Instrumentalism about Moral Responsibility

Third-cycle level | 7.5 credits | Course code: NFPF301
HT 2021
Study period: 2021-09-20 - 2021-09-24
LANGUAGE OF INSTRUCTION: The course is given in English
Application period: 2021-08-09 - 2021-09-08
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Course description

Theories of moral responsibility try to explain what it takes for an agent to be morally responsible for their behaviour and when it’s appropriate to hold them responsible for their behaviour. Instrumentalist or forward-looking theories try to justify our responsibility practices, especially blame, as means to other valuable ends. For example, one might defend the practice of blaming agents for their offenses by arguing that doing so encourages them to act better (individual level) or that doing so promotes social cooperation (social level). The aim of this course is to examine and evaluate instrumentalist theories of moral responsibility, from its early proponents in the mid-20th century to the recent resurgence of interest in these theories during the last decade.

This course will cover: 

-Early instrumentalist theories: early instrumentalist claims and arguments; the motivation for these accounts in the context of philosophical debates about free will and moral responsibility; and normative ethical frameworks often deployed by instrumentalists. Key readings: Moritz Schlick (1939) and J.J.C. Smart (1961).

-Objections to instrumentalism: prominent critiques of instrumentalism, both its normative ethical commitments and as a way of understanding moral responsibility. Key readings: P.F. Strawson (1962), R. Jay Wallace (1994), and T.M. Scanlon (1998). 

-Recent instrumentalist theories: the motivation to rehabilitate instrumentalist accounts in light of recent developments in debates about moral responsibility and the ethics of blame; the parallel development of background normative ethical frameworks. Key readings: Richard Arneson (2003), Manuel Vargas (2013), and Victoria McGeer (2015). 

-Competitors: a brief survey of prominent alternatives to instrumentalism, including reasons-responsiveness, normative competence, and self-expression theories; the structure of instrumentalist and non-instrumentalist theories. 

-Applications: contemporary challenges to moral responsibility and the justification of blame (e.g. cognitive bias, implicit bias, ignorance, and difficulty); possible instrumentalist responses to these challenges; possible applications of instrumentalist theories to questions in applied ethics of responsibility (e.g. medical decision-making, criminal law, and psychiatric care).

Required readings:

1. Schlick, M. (1939). Problems of Ethics (chapter 7).  

2. Smart, J.J.C. (1961). “Freewill, Praise, and Blame.” 

3. Strawson, P.F. (1962). “Freedom and Resentment.” 

4. Wallace, R.J. (1994). Responsibility and the Moral Sentiments (chapter 3).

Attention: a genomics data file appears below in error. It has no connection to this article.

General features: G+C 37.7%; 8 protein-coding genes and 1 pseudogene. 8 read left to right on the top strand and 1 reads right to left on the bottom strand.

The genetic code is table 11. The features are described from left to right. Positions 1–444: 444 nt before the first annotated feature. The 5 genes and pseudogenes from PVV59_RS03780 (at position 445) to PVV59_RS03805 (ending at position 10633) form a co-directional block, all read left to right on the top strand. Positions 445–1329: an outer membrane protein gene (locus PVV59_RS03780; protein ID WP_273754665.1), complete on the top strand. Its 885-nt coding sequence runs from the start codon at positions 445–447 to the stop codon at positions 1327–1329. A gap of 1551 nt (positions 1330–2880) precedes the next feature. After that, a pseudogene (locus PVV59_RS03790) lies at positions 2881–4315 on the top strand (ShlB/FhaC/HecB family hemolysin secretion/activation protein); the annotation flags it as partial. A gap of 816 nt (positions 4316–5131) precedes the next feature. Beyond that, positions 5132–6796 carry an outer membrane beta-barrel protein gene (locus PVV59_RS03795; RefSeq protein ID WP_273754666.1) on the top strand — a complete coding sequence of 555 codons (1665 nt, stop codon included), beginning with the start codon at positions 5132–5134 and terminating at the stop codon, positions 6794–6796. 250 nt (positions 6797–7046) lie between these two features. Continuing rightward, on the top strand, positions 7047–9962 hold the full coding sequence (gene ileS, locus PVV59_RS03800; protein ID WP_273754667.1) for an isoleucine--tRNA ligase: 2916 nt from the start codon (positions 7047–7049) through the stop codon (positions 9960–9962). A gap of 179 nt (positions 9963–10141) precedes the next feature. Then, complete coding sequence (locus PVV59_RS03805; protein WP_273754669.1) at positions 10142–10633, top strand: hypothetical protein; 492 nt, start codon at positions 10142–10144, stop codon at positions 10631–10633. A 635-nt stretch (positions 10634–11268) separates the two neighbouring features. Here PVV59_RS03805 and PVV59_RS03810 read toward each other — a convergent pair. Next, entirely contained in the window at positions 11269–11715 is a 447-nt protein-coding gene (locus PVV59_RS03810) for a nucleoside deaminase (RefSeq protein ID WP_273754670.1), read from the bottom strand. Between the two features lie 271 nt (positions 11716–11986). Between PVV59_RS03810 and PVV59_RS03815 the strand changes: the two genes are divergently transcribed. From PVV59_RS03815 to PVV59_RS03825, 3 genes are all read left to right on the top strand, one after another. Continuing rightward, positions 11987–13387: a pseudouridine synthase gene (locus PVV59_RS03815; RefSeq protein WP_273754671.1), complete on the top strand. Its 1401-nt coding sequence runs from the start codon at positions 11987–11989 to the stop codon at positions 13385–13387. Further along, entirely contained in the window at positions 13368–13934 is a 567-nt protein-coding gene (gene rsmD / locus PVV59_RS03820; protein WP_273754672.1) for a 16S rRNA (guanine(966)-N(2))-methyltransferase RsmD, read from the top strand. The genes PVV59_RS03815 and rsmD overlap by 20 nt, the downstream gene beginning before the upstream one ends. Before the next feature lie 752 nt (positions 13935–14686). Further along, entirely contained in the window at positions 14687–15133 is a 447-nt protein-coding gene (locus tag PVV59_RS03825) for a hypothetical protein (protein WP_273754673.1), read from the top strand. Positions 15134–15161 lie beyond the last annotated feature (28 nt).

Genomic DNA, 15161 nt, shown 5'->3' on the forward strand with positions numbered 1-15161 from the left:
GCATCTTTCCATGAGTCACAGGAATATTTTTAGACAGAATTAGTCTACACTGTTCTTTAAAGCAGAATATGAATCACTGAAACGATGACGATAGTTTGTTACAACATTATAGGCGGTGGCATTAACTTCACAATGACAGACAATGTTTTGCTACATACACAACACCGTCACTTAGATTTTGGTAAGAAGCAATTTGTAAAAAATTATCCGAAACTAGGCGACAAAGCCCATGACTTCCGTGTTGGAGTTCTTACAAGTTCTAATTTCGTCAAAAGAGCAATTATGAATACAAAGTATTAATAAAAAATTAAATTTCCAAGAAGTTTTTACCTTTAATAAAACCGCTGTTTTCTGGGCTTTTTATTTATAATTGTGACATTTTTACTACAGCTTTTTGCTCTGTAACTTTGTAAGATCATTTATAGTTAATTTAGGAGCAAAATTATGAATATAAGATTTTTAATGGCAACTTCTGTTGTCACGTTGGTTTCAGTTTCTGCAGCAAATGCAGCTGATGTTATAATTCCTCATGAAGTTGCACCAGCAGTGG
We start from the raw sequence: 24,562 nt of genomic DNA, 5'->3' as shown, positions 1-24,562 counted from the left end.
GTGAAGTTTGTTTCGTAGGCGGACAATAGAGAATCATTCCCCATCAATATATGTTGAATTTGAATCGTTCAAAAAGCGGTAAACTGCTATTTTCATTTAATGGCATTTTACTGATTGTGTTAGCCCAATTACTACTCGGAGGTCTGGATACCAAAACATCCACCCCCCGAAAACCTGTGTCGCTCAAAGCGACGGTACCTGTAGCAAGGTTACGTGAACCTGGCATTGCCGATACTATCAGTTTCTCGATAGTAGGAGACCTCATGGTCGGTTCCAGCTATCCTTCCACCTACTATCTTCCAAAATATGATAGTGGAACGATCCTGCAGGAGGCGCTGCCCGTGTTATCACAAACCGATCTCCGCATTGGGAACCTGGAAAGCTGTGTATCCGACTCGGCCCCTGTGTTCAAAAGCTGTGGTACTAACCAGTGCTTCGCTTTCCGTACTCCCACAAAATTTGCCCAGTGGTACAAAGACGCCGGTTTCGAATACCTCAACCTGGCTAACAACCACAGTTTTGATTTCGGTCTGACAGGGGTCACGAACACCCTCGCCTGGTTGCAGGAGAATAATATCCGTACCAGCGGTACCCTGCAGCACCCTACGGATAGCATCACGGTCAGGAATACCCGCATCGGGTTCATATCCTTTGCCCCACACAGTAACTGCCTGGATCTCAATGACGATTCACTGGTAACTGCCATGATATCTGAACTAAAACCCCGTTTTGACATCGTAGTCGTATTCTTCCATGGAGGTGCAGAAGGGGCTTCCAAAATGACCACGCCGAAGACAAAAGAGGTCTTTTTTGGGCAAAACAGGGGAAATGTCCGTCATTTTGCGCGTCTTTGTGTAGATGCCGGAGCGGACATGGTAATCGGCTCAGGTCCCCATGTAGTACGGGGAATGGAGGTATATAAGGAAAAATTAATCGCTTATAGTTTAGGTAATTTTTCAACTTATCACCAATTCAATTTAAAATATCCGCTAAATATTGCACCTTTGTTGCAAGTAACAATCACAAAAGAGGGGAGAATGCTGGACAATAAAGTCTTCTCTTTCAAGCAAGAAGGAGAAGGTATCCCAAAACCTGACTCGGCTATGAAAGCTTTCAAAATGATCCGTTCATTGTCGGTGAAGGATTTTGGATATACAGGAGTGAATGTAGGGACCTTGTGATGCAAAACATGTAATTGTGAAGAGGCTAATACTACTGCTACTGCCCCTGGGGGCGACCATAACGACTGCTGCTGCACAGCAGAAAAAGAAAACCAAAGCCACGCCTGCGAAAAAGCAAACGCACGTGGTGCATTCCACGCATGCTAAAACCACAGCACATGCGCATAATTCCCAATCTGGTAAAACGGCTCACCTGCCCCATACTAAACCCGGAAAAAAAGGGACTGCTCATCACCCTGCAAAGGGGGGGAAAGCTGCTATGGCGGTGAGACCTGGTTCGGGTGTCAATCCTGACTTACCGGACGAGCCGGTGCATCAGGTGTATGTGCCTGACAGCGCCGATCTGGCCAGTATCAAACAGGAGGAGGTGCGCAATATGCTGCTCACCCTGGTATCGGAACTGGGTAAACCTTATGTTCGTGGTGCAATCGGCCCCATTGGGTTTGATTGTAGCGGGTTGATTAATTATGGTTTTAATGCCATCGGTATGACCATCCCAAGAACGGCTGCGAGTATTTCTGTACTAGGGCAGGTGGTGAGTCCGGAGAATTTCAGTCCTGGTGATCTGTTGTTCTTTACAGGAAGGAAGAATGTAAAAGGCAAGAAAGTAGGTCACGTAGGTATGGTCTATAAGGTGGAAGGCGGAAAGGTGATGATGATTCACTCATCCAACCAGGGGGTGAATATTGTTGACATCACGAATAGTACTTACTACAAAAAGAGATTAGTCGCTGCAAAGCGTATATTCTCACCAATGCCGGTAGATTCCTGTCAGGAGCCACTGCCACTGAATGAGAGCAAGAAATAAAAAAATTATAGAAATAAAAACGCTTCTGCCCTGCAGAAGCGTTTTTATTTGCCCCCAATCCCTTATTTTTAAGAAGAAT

5. Scanlon, T.M. (1998). What We Owe to Each Other(chapter 6).

6. Arneson, R.J. (2003). “The Smart Theory of Responsibility and Desert.” 

7. Barrett, J. (forthcoming). “Optimism about Moral Responsibility”

8. Vargas, M. (2013). Building Better Beings (chapter 6). 

9. McGeer, V. (2015). “Building a Better Theory of Responsibility.” 

10. McGeer, V. and P. Pettit. 2015. “The Hard Problem of Responsibility.” 

11. Jefferson, A. 2019. “Instrumentalism About Moral Responsibility Revisited.” 

12. Miller, D.E. 2014. “Reactive Attitudes and the Hare-Williams Debate: Towards a New Consequentialist Moral Psychology.”

13. McCormick, K.A. 2017. “Anchoring a Revisionist Account of Moral Responsibility.”

Recommended readings:

14. Talbert, M. 2019. “Moral Responsibility” in the Stanford Encyclopaedia of Philosophy [good introduction to the responsibility debate]

15. Vargas, M. 2013. Building Better Beings (chapters 5, 7, and 8) [a closer look at Vargas’ theory]

 

Requirements and Selection

Entry requirements

General and specific entry requirements for third-cycle education according to Admissions Regulations and the general syllabus [allmän studieplan] for Practical Philosophy. 

Selection

Doctoral students from other universities are welcome to apply for the course. Students enrolled at a Faculty of Humanities will have priority.

In the event of the course being oversubscribed, candidates will be prioritised using the following criteria:

1. Doctoral students enrolled at the Faculty of Humanities, University of Gothenburg

2. Doctoral students enrolled at other Swedish universities

3. Doctoral students enrolled at other universities

Course syllabus

NFPF301

Department

Department of Philosophy, Linguistics and Theory of Science

Subject

Humanities

Type of course

Subject area course

Keywords

Instrumentalism about Moral Responsibility

CONTACTPer-Erik Milam

per-erik.milam@gu.se